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Quantitative Analysis

Quantitative Analysis is a method used for the determination of amounts and proportions regarding a sample substance. Such a determination is important, as absolute or relative abundance of a chemical constituent can help determine other chemical and physical properties. For example, using a mass spectrometer to determine the relative abundance ratios of specific chemical compounds is a form of quantitative analysis, as relative values are determined in this process. However, sometimes, these amounts and proportions cannot be measured directly, and an indirect indicator must be used. For example, when considering Beer-Lambert’s Law, light absorption may be measured to indirectly measure the concentration of the sample substance, with which the light passes through. Quantitative Analysis is often contrasted to qualitative analysis, which is a method used to detect particular compounds, without measuring values related to quantity. Although, they are very different methods, they are nowadays often used together to provide better information regarding the chemical nature of substances. For example, a chemist may use a qualitative technique such as IR spectroscopy to identify a specific compound. Furthermore, the same chemist may then use quantitative analysis to determine the concentration of that specific compound. Thus, Quantitative Analysis is a powerful tool in the laboratory, especially when it is used in tandem with qualitative analysis.

Categories within Quantitative Analysis

Beer Lambert Law

Postings: 9

The Beer-Lambert Law describes the relationship between light absorption and the properties of the material which the light is travelling through.

Analytic Balance Lab

Need the answer to the following questions based on the data in the attached file : QUESTIONS: 1. From steps 1-5 in part C, compare the mass of the clean, dry bottle with the mass of the bottle after the sample has been removed. List possible reasons for any discrepancy. Suggest ways to test your hypotheses. 2. Explain step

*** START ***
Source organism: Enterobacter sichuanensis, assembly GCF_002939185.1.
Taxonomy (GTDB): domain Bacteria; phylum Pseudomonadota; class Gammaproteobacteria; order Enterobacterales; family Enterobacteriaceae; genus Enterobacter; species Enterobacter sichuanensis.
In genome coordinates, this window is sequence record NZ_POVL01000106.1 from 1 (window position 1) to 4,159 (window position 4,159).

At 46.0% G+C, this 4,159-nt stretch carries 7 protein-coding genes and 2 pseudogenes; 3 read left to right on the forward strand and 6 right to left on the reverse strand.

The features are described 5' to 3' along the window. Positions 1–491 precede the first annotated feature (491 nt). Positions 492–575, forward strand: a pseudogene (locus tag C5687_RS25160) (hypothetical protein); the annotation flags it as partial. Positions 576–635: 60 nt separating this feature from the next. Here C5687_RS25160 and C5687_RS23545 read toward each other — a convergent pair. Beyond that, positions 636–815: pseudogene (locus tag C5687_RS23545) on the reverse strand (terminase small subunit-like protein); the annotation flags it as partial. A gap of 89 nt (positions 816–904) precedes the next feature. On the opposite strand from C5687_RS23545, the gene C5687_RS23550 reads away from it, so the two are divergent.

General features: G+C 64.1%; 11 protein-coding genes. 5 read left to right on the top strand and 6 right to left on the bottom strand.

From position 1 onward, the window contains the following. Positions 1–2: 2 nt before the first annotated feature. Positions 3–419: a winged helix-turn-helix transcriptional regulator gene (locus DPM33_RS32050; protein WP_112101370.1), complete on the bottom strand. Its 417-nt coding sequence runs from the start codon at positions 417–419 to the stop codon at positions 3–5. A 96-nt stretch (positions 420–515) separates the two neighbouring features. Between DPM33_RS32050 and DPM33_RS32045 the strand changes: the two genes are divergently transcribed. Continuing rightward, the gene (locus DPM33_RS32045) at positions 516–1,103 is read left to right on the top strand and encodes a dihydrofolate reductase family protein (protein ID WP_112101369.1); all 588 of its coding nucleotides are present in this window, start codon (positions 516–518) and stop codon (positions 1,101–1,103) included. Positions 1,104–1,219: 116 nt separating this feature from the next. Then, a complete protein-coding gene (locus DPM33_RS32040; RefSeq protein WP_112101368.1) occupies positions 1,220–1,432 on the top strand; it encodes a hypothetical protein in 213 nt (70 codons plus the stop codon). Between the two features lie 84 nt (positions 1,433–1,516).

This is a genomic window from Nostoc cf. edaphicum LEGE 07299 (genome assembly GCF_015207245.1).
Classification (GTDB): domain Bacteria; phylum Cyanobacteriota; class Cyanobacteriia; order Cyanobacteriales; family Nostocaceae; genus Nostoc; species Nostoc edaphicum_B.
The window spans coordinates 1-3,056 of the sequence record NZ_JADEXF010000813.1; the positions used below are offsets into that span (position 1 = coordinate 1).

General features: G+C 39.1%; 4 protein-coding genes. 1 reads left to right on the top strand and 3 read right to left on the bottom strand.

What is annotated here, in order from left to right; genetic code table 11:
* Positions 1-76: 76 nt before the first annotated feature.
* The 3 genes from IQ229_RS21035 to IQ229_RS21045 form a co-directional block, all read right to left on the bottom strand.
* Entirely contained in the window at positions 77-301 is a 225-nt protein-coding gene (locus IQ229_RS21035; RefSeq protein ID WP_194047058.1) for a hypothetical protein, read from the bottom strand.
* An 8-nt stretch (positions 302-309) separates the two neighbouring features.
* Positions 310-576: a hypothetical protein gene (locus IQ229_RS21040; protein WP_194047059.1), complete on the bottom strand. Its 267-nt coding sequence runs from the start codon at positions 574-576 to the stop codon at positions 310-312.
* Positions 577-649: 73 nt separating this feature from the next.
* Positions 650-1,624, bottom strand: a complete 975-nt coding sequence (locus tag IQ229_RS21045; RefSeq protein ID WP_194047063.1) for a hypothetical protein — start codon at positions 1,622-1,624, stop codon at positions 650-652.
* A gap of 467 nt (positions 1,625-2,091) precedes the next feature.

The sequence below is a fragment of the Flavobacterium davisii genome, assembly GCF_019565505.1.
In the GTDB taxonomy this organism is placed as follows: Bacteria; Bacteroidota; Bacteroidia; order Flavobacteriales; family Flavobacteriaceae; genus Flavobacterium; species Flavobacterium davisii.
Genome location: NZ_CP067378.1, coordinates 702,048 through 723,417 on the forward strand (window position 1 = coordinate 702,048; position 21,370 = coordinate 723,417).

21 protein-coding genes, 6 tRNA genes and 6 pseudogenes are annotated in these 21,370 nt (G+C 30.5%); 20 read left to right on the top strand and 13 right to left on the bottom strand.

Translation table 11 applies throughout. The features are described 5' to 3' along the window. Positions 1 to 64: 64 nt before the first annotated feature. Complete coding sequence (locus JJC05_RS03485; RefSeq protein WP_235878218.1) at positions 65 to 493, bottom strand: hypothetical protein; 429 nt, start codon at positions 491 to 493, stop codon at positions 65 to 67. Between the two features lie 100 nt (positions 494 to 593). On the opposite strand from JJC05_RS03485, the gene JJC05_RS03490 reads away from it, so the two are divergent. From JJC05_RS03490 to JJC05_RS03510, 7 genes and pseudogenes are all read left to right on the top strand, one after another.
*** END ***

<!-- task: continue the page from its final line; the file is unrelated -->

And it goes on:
Quantitative Analysis in Chemistry

I have attached a paper with two questions I am not sure how to approach. This is my first assignment in quantitative analysis. I would like to start off with a good understanding of the topic, so complete work and explanation would be greatly appreciated. Five mineral samples of equal mass of Calcite, 〖CaCO〗_3 (MM

Capillary Zone Electrophoresis, Molar Solubility and Titrations

1. Give an example of an absorption type stationary phase. 3. Explain why at pH around 7, the analyte anions move towards the cathode in capillary zone electrophoresis. 4. The Ksp of La(IO3)3 is 1.0×10-11. Using activities, what is the molar solubility of La(IO3)3 in a 0.050 M solution of NaNO3? 5. Calculate pFe2+ a


1. In you book, the author states that K for carbonic acid is 4.5 à? 10 (see below) H2CO3(aq) ↔H+ (aq) + HCO3 (aq) K a1 = 4.5 à? 10-7 Is this a valid equilibrium constant for this reaction? Fully explain your answer. 4. Glycine, the simplest of the amino acids found in pr

Quantitative Analysis Calculations

Please solve each of the following problems with all calculations shown. 1. A 25.00 mL portion of a solution known to contain NaBr was treated with excess AgNO3 to precipitate 0.02578 g of AgBr. Determine the concentration of NaBr in the original solution in molarity and ppm. 2. How many mL of a 3.45% solution of alco

The Determination of Ascorbic Acid in Vitamin Tablets

1. This experiment involves a number of redox reactions. They are carried out in the following order of stages. To determine the amount of ascorbic acid in the tablet properly, the limiting reagent condition must be adhered to at each of the stages. Underline the reactant in each of the above reactions that is acting as t